Hiroo Onoda, a Japanese soldier, refused to believe the Second World War had ended--and continued his mission of clandestine sabotage for twenty-nine years. On December 26, 1944, Onoda was sent to Lubang Island in the Philippines. His orders were to hamper enemy activity on the island, including destroying the airstrip and the pier at the harbor. Onoda's orders also stated that under no circumstances was he to surrender or take his own life. When he landed on the island, Onoda joined forces with other Japanese soldiers. The officers in the group all outranked Onoda, which prevented him from carrying out his assignment. United States and Filipino forces retook Luband Island when they landed on February 28, 1945. Within a short time, all but Onoda and three other soldiers had either died or surrendered. Onoda, who had been promoted to lieutenant, ordered the men to take to the hills. Onoda continued his campaign as a Japanese holdout, initially living in the mountains with three fellow soldiers (Akatsu, Shimada and Kozuka). Although hostilities ceased in August 1945, Onoda and his comrades were oblivious to Japan's unconditional surrender. Thus the foursome carried out guerrilla activities, killed some 30 Filipino citizens, and engaged in several shootouts with the police for years. As early as 1945 Onoda saw a leaflet saying the war had ended, but he and his comrades thought it was enemy propaganda. They continued their bloody raids against local farmers and police. Even leaflets from General Tomoyuki Yamashita of the Fourteenth Area Army failed to convince the maverick soldiers to capitulate. One of the four, Yuichi Akatsu, walked away from the others in September 1949 and surrendered to Filipino forces in 1950 after six months on his own. In 1952 letters and family pictures were dropped from aircraft urging the remaining three to surrender, but they concluded it too was a ruse. Shimada was shot in the leg during a gun battle with local fishermen in June 1953. Onoda nursed him back to health. On May 7, 1954, Shimada was killed by a shot fired by a search party. Kozuka was killed by two shots fired by local police on October 19, 1972, leaving Onoda alone. He and Onoda were burning local farmers' rice harvest as part of their guerrilla activities. On February 20, 1974, Onoda met a young Japanese man, Norio Suzuki, who was on a personal quest to find him. Onoda described this moment in a 2010 interview: "This hippie boy Suzuki came to the island to listen to the feelings of a Japanese soldier. Suzuki asked me why I would not come out..." Onoda and Suzuki became friends, but Onoda still refused to surrender, saying that he was waiting for orders from a superior officer. Suzuki returned to Japan with photographs of himself and Onoda as proof of their encounter. The Japanese government located Onoda's commanding officer, Major Yoshimi Taniguchi, who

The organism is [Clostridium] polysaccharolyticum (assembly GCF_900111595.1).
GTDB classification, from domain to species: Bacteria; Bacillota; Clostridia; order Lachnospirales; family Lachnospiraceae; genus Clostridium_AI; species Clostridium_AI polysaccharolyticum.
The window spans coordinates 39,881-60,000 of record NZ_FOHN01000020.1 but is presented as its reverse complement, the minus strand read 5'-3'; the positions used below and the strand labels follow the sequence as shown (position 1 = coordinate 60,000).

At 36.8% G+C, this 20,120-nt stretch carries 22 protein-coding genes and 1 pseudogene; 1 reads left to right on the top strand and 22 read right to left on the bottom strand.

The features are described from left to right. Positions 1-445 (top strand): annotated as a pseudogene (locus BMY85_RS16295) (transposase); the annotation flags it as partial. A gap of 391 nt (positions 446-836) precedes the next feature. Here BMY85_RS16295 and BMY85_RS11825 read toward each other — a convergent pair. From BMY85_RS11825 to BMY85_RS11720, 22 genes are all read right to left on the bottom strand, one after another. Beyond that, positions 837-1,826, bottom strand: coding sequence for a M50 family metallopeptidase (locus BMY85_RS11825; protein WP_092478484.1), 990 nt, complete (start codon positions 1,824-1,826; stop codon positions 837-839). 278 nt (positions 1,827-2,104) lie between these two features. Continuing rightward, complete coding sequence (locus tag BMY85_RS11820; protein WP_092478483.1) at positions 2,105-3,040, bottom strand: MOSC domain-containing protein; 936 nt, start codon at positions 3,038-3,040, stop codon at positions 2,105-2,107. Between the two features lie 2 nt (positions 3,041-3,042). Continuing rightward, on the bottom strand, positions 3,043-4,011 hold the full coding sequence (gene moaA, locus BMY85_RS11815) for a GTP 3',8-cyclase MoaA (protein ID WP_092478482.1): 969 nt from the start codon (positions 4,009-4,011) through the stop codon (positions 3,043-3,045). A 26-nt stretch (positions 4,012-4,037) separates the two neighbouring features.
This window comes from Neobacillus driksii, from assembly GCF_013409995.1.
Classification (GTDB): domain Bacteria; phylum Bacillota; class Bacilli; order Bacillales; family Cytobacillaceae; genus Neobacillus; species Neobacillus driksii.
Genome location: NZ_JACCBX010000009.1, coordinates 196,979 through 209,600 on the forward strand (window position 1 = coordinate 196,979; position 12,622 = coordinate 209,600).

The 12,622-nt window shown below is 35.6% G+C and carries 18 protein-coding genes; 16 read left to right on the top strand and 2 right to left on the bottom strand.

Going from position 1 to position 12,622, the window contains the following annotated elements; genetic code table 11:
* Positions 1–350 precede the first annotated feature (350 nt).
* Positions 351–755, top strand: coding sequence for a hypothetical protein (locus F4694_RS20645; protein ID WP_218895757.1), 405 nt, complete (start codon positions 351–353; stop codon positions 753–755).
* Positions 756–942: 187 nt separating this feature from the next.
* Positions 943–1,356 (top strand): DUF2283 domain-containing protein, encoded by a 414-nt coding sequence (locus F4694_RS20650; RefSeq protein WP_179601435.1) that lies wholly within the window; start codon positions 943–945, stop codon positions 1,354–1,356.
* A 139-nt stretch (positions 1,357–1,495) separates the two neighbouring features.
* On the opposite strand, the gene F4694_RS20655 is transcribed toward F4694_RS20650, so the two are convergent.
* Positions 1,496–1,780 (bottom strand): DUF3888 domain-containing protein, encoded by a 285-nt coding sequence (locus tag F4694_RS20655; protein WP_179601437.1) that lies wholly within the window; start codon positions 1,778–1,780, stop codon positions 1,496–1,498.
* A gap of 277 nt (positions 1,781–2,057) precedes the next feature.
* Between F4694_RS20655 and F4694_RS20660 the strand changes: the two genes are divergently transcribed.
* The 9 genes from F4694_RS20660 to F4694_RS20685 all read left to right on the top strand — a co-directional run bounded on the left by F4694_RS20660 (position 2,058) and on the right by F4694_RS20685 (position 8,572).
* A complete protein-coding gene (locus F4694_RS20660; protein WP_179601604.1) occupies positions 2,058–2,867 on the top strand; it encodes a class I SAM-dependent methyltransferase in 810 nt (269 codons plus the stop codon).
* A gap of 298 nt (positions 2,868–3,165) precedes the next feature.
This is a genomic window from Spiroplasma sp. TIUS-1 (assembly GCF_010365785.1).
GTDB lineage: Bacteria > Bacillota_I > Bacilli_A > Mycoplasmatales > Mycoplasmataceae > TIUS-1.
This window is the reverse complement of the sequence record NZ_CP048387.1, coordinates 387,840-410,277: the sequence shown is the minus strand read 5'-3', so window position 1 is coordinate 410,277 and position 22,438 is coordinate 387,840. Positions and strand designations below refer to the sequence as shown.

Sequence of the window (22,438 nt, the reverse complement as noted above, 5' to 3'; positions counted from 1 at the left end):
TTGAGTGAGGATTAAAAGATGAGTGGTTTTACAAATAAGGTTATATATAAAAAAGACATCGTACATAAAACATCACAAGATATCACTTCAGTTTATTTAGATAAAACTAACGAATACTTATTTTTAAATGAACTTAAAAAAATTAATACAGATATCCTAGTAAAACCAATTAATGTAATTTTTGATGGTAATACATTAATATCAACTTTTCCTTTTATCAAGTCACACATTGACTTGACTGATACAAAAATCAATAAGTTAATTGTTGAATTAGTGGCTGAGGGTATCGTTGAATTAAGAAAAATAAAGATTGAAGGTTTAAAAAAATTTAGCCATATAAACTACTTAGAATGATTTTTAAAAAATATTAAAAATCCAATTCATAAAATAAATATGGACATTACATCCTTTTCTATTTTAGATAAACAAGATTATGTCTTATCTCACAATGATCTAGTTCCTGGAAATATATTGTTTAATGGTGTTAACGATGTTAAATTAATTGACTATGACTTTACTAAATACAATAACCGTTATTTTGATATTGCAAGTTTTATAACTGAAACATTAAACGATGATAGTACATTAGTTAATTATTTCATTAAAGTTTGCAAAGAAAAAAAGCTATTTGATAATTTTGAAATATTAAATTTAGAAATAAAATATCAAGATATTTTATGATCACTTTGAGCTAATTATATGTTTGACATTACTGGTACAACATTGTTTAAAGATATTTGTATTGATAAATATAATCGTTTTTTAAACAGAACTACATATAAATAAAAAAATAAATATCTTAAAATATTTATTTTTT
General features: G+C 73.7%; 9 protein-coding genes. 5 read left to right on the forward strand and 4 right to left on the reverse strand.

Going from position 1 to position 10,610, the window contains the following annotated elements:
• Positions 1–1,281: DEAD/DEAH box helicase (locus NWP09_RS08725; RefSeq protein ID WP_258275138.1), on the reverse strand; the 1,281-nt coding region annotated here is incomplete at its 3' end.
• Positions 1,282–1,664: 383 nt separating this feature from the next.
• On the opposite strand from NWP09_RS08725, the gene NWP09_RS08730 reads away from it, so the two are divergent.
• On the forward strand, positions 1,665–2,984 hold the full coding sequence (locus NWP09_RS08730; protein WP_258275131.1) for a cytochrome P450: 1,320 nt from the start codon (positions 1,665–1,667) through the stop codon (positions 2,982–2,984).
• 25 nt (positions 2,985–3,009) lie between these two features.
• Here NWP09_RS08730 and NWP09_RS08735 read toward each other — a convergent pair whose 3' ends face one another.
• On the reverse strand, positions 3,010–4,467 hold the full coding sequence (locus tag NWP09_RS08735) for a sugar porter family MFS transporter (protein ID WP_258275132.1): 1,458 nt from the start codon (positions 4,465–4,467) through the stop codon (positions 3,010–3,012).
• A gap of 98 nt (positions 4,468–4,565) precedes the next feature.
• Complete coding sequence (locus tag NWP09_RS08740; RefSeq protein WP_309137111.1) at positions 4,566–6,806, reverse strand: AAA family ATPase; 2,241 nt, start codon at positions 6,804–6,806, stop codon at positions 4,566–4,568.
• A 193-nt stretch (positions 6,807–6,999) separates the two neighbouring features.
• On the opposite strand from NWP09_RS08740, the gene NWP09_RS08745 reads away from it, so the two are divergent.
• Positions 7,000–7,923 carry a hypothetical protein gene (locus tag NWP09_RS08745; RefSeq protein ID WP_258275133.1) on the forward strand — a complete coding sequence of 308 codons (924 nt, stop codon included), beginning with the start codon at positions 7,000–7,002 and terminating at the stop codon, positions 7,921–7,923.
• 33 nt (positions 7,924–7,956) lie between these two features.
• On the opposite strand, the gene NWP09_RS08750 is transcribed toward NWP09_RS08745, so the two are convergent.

had become a bookseller in civilian life. On March 9, 1974, Taniguchi met with Onoda and persuaded him to surrender. Onoda turned over his sword, his rifle (still in working order), 500 rounds of ammunition, and several hand grenades, as well as a dagger his mother had given him in 1944. Though he had killed numerous civilians since the war's end, Onoda received a pardon from Filipino president Ferdinand Marcos. Upon his return to Japan, Onoda was uncomfortable with his celebrity status and the erosion of traditional Japanese values. Onoda moved to Brazil where he became a successful cattle rancher. He occasionally returned to Japan to promote conservative causes, including organizing educational camps for wayward Japanese youths. As of December 2013, Onoda was still alive at age 91.